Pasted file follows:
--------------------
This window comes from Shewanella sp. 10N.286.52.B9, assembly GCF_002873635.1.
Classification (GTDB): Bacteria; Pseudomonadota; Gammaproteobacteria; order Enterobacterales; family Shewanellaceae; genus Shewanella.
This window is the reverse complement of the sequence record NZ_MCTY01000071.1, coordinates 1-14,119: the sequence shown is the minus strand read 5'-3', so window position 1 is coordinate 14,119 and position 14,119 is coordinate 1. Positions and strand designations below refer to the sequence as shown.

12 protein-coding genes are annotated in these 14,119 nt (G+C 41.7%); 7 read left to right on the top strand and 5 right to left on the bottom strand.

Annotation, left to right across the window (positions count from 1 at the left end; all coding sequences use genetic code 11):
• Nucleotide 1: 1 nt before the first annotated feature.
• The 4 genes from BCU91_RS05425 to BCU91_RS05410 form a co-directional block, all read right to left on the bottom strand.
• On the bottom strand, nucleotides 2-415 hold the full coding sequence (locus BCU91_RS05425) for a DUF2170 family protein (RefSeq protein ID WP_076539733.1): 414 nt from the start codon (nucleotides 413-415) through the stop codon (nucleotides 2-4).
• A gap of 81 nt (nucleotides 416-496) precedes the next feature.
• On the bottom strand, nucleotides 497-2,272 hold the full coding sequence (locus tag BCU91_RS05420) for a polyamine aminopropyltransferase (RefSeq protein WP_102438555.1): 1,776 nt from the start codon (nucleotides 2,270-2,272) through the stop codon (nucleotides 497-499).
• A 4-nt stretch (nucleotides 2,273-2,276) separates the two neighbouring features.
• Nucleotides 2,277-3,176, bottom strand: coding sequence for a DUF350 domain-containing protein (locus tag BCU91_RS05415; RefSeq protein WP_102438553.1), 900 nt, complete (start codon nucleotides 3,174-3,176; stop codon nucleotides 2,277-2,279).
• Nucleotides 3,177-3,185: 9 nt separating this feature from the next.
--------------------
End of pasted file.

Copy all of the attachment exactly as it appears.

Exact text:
This window comes from Shewanella sp. 10N.286.52.B9, assembly GCF_002873635.1.
Classification (GTDB): Bacteria; Pseudomonadota; Gammaproteobacteria; order Enterobacterales; family Shewanellaceae; genus Shewanella.
This window is the reverse complement of the sequence record NZ_MCTY01000071.1, coordinates 1-14,119: the sequence shown is the minus strand read 5'-3', so window position 1 is coordinate 14,119 and position 14,119 is coordinate 1. Positions and strand designations below refer to the sequence as shown.

12 protein-coding genes are annotated in these 14,119 nt (G+C 41.7%); 7 read left to right on the top strand and 5 right to left on the bottom strand.

Annotation, left to right across the window (positions count from 1 at the left end; all coding sequences use genetic code 11):
• Nucleotide 1: 1 nt before the first annotated feature.
• The 4 genes from BCU91_RS05425 to BCU91_RS05410 form a co-directional block, all read right to left on the bottom strand.
• On the bottom strand, nucleotides 2-415 hold the full coding sequence (locus BCU91_RS05425) for a DUF2170 family protein (RefSeq protein ID WP_076539733.1): 414 nt from the start codon (nucleotides 413-415) through the stop codon (nucleotides 2-4).
• A gap of 81 nt (nucleotides 416-496) precedes the next feature.
• On the bottom strand, nucleotides 497-2,272 hold the full coding sequence (locus tag BCU91_RS05420) for a polyamine aminopropyltransferase (RefSeq protein WP_102438555.1): 1,776 nt from the start codon (nucleotides 2,270-2,272) through the stop codon (nucleotides 497-499).
• A 4-nt stretch (nucleotides 2,273-2,276) separates the two neighbouring features.
• Nucleotides 2,277-3,176, bottom strand: coding sequence for a DUF350 domain-containing protein (locus tag BCU91_RS05415; RefSeq protein WP_102438553.1), 900 nt, complete (start codon nucleotides 3,174-3,176; stop codon nucleotides 2,277-2,279).
• Nucleotides 3,177-3,185: 9 nt separating this feature from the next.